If a case is dismissed, all types of criminal charges can be expunged. But in some cases, only certain types of charges can be dismissed by a judge or court.
Deletion is a procedure also known as expunction that the court has ordered to clear a person’s criminal history. After deleting the records, at least according to the situation in Texas, the arrest record disappears.
Think of it as abolition in marriage- where the process completes the elimination of marriage as if it has never happened.
Similarly, deletion will remove the allegation record. The arrest will not appear in any background checks, that are extremely significant for those who want to rent a home or in the employment market.
In summary, deletion is a high-tech process with many specific rules and regulations. A criminal defense lawyer with high expertise can help you determine whether your case is eligible for the process. Austin expungement lawyer can be your problem solver.
Eligibility Determines the Outcome of the Case
Many people want to know what types of criminal records can be eliminated: “I was charged with assault in college, I was arrested for possession of marijuana, a policeman locked me in a drunk driving, and can I delete such case from the record?”
The short answer is, it can be eliminated at any time.
Yes, this is correct.
Every type of criminal activity, such as DWI, robbery, or smuggling of drugs, can be removed from the records. It does not matter if it is either a misdemeanor or a felony.
Suppose a person’s arrest leads to a conviction. In that case, it is legally impossible to withdraw the charge no matter how nominal or serious the crime is.
Appeal or a written statement is the only way to clear an individual’s conviction record. A verdict cannot eliminate a guilty record, or an arrest can lead to a conviction.
However, in some instances, if the case ends in dismissal, removing the record can eliminate the chance of arrest. That is why it is important to hire a skilled criminal defense lawyer from the beginning to do everything possible to prepare for your case for later withdrawal.
Similarly, if you have been convicted or pleaded guilty in advance, your record cannot be deleted. You must consult a defense attorney if you were apprehended but never admitted as guilty. You may be eligible to participate in the atonement.
Criminal Records including Arrests and Convictions
Most people do not know, but the criminal record shows both the arrest and the conviction. Assume you have been arrested for DWI, but you did not plead guilty later on. Unless you clear it, the initial arrest will still show in your records.
If an individual has never been convicted, he may think he has a clean record. However, if the police have ever booked you, it will show in your record.
People often think that arrest records will automatically disappear after a certain number of years.
It is not correct. When you paid for POM, you might be only 18 years old, but now you are 40 years old. Your case will still be there on your record.
Unless you hire a purge lawyer to clear your good reputation, wherever you go, that arrest will be present as a shadow, always with you.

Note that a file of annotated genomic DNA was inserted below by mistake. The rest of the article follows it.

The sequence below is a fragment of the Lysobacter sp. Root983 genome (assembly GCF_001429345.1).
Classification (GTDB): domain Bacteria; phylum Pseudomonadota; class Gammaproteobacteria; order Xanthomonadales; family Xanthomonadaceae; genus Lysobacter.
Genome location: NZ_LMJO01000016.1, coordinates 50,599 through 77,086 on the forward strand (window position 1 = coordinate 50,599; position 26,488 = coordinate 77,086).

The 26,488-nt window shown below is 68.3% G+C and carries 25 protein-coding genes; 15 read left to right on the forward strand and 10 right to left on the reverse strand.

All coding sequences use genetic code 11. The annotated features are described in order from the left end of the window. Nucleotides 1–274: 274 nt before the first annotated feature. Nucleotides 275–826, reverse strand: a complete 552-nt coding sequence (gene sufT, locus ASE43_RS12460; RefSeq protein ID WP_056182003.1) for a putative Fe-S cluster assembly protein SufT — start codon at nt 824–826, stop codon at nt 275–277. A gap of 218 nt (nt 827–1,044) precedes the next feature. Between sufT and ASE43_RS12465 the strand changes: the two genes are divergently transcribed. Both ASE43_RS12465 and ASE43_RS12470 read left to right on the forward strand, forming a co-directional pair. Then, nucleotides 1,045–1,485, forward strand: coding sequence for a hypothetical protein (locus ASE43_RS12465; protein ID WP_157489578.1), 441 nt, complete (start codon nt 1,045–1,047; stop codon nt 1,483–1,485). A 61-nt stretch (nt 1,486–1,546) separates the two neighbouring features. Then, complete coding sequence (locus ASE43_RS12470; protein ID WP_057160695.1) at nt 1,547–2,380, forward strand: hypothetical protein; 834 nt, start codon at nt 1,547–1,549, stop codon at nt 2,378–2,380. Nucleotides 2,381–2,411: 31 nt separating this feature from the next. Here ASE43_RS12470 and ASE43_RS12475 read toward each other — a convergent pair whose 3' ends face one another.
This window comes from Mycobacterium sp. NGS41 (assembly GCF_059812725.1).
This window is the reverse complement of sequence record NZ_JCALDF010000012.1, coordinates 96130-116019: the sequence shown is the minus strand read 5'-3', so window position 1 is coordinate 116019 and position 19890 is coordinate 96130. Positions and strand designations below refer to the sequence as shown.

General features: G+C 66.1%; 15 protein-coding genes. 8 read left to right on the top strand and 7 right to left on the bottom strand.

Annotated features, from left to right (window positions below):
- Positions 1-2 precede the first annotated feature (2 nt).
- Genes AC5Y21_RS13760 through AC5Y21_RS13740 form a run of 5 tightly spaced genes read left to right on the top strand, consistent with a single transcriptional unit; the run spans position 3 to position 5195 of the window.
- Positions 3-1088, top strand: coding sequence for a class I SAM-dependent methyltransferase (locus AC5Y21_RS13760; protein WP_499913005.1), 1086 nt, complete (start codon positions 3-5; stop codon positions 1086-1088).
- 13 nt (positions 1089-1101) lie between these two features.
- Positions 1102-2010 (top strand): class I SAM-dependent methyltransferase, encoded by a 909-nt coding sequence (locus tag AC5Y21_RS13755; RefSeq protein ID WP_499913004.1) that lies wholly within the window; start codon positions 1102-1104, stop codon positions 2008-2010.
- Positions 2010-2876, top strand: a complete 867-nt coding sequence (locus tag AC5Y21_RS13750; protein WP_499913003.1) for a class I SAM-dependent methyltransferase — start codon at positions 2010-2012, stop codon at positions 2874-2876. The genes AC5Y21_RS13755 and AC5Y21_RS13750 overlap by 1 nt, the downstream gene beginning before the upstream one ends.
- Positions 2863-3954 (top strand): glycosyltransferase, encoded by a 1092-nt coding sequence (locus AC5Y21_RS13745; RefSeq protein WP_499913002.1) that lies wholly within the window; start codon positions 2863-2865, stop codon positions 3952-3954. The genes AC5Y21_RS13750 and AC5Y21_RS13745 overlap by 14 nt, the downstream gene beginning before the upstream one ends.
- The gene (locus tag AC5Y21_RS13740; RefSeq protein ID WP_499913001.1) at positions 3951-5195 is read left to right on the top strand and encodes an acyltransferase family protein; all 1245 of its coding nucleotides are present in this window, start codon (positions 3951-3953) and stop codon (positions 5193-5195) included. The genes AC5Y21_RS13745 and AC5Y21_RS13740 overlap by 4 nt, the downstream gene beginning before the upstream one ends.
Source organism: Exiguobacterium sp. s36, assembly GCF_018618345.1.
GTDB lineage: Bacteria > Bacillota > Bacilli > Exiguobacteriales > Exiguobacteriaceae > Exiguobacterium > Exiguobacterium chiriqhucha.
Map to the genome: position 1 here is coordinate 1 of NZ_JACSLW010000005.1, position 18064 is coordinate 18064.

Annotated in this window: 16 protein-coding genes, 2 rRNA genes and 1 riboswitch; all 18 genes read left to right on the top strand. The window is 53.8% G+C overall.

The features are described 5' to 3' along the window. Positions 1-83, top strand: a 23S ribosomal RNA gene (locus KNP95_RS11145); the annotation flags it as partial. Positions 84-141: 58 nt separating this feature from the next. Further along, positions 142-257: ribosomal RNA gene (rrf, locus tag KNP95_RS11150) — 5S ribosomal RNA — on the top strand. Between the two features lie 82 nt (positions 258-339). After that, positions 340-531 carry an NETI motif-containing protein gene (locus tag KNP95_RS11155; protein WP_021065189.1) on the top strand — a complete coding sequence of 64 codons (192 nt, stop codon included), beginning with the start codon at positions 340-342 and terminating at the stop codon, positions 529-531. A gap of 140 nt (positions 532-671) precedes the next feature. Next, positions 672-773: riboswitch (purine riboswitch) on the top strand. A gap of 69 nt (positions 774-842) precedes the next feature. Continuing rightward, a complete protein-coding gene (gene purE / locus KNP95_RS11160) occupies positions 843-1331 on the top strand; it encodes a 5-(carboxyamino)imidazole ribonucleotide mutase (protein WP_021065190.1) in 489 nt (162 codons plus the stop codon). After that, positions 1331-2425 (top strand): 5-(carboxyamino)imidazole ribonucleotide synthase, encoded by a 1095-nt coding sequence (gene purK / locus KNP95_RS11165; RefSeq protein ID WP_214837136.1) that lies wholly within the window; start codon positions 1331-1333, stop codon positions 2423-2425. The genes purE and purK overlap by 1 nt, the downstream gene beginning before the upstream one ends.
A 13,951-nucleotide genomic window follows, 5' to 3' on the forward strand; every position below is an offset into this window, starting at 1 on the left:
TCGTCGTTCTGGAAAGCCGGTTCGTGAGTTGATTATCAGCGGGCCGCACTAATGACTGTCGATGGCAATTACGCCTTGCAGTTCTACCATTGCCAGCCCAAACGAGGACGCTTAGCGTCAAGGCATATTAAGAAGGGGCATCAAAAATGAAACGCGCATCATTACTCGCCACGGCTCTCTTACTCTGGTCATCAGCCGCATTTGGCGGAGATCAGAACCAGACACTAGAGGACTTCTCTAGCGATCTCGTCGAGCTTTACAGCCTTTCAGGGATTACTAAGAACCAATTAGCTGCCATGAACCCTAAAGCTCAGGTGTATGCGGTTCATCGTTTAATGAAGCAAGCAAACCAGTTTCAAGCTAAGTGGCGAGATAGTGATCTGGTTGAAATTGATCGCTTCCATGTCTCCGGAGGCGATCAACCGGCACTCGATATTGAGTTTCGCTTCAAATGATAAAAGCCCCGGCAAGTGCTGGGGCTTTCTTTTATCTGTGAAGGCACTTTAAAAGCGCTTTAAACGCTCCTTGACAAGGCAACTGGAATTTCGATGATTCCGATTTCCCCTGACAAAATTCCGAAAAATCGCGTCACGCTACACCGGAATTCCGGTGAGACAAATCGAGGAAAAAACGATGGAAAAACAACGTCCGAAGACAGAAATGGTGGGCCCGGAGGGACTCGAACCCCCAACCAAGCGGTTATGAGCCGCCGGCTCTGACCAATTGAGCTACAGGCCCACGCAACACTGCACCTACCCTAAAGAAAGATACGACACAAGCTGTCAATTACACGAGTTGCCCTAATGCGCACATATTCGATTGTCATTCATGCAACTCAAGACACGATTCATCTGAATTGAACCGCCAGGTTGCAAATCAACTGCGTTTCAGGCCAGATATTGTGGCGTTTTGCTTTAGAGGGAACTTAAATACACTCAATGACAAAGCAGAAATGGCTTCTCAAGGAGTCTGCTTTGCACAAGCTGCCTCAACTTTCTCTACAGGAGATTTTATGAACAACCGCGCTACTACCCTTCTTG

Sometimes, it is obvious that your case has been dismissed and, therefore, eligible for expungement. However, other terms with the same meaning in law are usually used. Here are some terms:
- Case dismissal
- Trial acquittal
- Pretrial diversion
- Deferred prosecution
- Grand jury issues a “no bill”
Whatever, the outcome of any conviction,-even if the cost of your request is less than the initial arrest, it cannot be removed from your future record. . It should be taken into account while making a plea bargain.
If you plead guilty, you will not be able to revoke your arrest in the future. A skilled lawyer in criminal defense should evaluate all aspects when you settle on a case.
Eligible for Expungement
- Juvenile offenses,
- Arrest records,
- Low-level misdemeanors.
- Charges that were dropped or dismissed, and
- Non-violent crimes.
Non-Eligible for Expungement
- Crimes that carry life imprisonment,
- capital offenses, and
- assault with a deadly weapon that causes a serious injury,
Limitations to expunging a felony
- maintaining a clean record, often with no arrests, after the conviction,
- a waiting period,
- completing the expungement application process.
- The applicant is not currently facing criminal charges, on probation, or serving another sentence.
- lewd acts with a child,
- no time was served in state prison
- completing the sentence, including probation,
- paying all court fees and restitution,
- felony probation was completed,
- sodomy with a child,
- statutory rape, and
- Oral copulation with a child.
In most states, if the felony is cleared, it is sealed from public view. The general public will not be able to see it in your criminal record. The felony will be hidden from:
- Journalists, and
The laws regarding judgments and seals vary from state to state. Having a local criminal defense lawyer in your corner is the best way to ensure you have all the facts.
Suppose you wish to be exempted or convicted. In that case, it is important to have a lawyer to help you determine the specific laws in your area.
Usually, the judgment or outcome of your case determines whether a particular record can be deleted. It does not matter whether your case is a misdemeanor or a felony. Learn more about cleanup.
Possible results include dispositions other than the guilty verdict. Also, in some cases, your records may not be deleted.